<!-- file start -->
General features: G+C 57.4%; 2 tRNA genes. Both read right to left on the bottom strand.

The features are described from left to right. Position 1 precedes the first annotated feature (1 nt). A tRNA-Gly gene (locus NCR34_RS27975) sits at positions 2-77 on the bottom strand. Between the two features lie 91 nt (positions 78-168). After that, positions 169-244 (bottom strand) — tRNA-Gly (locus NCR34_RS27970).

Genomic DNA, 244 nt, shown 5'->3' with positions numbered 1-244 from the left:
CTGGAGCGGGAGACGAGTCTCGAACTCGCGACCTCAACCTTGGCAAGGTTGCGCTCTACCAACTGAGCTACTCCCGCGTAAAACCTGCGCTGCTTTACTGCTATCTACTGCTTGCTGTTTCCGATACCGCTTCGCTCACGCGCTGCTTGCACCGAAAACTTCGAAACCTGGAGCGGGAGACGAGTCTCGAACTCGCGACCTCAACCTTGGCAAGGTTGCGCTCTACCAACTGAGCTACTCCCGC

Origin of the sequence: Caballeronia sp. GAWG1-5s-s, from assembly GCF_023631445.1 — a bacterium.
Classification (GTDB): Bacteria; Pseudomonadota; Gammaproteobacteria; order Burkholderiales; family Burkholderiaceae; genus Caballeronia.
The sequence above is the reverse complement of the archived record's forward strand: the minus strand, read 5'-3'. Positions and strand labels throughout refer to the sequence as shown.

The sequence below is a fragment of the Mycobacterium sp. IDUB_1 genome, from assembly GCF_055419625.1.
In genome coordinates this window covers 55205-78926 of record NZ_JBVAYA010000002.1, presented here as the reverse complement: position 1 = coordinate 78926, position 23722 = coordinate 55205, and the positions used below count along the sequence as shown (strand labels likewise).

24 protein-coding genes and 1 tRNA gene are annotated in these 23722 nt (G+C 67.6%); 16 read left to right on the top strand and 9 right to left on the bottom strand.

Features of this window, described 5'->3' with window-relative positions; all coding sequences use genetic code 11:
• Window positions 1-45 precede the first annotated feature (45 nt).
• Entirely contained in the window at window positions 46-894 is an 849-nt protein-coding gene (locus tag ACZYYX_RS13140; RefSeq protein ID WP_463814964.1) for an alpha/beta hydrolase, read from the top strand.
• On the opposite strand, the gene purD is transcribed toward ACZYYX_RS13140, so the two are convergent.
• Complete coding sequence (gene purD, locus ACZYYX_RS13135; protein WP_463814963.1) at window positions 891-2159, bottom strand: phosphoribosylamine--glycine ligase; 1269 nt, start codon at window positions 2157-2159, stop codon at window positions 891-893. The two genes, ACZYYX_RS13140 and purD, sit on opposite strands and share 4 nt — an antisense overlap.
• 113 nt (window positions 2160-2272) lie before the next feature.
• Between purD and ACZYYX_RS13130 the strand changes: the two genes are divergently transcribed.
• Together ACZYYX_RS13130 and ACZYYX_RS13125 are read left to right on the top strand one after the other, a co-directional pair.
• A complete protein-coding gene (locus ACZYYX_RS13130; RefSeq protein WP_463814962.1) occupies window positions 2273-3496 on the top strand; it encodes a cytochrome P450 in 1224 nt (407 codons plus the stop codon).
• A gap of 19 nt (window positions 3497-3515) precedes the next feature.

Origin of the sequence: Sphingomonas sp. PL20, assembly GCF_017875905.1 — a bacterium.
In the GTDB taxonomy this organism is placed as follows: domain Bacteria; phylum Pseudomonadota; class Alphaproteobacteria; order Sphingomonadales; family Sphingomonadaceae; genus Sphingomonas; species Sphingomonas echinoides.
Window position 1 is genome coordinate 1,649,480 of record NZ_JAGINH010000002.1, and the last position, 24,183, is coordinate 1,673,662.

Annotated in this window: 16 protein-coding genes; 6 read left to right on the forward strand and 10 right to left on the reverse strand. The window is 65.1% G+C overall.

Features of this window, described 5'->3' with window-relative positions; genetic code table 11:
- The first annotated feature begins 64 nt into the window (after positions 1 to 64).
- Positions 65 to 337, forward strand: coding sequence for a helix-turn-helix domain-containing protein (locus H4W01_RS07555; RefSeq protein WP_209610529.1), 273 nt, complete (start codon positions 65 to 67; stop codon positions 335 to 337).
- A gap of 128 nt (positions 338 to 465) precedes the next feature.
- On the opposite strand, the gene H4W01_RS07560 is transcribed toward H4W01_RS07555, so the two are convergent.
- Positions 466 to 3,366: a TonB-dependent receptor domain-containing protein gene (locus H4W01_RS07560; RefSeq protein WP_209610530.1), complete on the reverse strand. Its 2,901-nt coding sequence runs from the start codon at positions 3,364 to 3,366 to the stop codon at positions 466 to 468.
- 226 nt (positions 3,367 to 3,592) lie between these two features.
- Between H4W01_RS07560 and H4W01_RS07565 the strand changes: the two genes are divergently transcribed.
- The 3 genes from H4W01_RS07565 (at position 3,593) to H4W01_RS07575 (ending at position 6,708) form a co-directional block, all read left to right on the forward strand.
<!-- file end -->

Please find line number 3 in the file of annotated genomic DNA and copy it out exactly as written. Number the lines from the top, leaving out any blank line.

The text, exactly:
Genomic DNA, 244 nt, shown 5'->3' with positions numbered 1-244 from the left: